Tips for Cooking and Seasoning Proteins

Tips for seasoning meat

Tips from Clif Family Executive Chef John McConnell

Tips for Cooking and Seasoning Proteins

Temperature, seasoning, timing, and patience are the keys to nailing the cooking of a great cut of meat.

Temperature – First, pull your desired protein out of the fridge, one hour before you plan to cook it. Bringing the protein closer to room temperature allows it to cook more evenly and helps retain the flavorful juices.

Seasoning – When you pull your protein from the fridge, season it at that moment! Season your protein more than you think it needs. A common, critical mistake is under seasoning proteins. This can be the biggest difference from enjoying a steak at a restaurant versus at home. Use large granular sea salt. The salt breaks down and dissolves more gradually within that hour and penetrates the protein beyond just the surface. It should also be noted that salt is a natural tenderizer and the longer this process is allowed, the more tender the protein will be. It is quite difficult to over season a thick cut of meat; however, pork ribs or skirt steak are significantly thinner and therefore take less seasoning.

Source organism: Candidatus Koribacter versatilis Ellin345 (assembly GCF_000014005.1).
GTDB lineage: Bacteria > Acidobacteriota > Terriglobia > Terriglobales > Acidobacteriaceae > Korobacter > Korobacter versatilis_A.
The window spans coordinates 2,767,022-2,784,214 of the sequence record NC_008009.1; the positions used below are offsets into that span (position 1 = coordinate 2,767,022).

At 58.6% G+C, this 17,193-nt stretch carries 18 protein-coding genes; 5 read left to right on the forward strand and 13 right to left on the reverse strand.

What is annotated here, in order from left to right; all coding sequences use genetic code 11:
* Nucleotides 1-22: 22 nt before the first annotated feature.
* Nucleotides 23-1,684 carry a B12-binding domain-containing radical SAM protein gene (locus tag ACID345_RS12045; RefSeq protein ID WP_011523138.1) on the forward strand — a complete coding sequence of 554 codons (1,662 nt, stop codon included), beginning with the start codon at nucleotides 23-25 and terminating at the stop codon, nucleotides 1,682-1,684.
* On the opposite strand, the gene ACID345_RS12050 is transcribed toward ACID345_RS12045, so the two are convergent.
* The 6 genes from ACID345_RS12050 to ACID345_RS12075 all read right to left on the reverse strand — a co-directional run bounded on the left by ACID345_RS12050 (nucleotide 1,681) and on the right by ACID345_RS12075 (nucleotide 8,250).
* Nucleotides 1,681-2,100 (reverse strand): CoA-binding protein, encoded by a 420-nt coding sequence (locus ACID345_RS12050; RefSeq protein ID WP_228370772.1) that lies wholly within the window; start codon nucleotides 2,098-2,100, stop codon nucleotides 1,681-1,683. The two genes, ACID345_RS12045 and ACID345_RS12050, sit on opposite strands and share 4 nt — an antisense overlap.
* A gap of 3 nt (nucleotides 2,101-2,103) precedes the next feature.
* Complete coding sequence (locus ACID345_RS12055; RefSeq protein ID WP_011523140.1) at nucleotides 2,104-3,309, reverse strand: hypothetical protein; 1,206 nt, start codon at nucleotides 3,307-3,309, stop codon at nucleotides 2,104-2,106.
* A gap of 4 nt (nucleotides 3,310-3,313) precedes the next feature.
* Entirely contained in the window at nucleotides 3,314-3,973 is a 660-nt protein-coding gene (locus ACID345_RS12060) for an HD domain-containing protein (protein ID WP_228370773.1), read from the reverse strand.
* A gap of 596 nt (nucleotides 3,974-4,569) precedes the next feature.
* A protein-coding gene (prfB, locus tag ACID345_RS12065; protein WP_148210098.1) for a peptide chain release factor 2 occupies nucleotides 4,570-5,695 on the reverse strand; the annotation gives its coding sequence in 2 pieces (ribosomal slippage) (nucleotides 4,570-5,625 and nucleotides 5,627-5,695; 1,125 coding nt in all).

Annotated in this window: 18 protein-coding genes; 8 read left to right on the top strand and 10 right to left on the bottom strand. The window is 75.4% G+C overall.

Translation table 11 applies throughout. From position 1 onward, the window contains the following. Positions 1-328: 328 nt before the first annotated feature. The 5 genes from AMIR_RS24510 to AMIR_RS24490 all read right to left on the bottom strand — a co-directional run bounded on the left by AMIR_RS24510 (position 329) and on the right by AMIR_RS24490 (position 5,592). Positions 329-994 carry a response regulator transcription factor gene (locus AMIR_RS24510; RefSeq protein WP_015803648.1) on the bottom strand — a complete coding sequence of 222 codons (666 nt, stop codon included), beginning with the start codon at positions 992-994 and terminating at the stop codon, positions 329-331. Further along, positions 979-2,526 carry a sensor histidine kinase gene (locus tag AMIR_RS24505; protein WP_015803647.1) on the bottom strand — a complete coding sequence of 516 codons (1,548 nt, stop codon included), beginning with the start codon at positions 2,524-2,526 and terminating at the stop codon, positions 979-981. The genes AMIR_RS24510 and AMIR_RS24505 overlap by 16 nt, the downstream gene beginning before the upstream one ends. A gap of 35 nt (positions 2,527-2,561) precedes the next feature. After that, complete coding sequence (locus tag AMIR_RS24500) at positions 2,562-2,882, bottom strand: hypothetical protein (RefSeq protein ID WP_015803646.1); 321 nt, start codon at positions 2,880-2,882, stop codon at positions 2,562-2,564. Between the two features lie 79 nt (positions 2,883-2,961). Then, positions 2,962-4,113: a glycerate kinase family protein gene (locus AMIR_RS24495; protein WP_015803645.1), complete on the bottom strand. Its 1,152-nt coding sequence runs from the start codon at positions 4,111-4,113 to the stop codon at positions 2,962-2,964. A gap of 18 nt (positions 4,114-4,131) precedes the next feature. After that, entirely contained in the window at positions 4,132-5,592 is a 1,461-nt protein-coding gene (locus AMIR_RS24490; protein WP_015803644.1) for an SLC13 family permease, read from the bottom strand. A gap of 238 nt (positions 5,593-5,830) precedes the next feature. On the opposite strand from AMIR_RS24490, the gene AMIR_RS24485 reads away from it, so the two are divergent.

Timing – Determining the cooking time of various proteins can be challenging. Remember that charring and the browning of proteins result in more flavor. If cooking a large piece of protein, you’ll want to cook it slowly so that you don’t as to not lose flavorful juices. If you have a smaller piece of protein, then cook it hot and fast. When in doubt, pull the protein from the heat and LET IT REST. Carry-over cooking happens after you remove the protein from its cooking source. The internal temperature is continuing to climb even after it has been removed from the heat. I generally will cook my proteins one temperature less than the desired doneness, to allow for carry-over cooking. Once properly rested, the protein should not release juices and the appearance of the doneness you are trying to hit will be perfect.

Patience – You need patience before you cut into that protein you worked so hard to cook perfectly. By doing this, you are allowing the flavorful juices to be retained inside the protein. My general rule of thumb: let the protein rest for 5 minutes per inch of thickness. For example, if the steak you’re grilling is 2 inches thick, then let the steak rest away from heat for 10 minutes before slicing.

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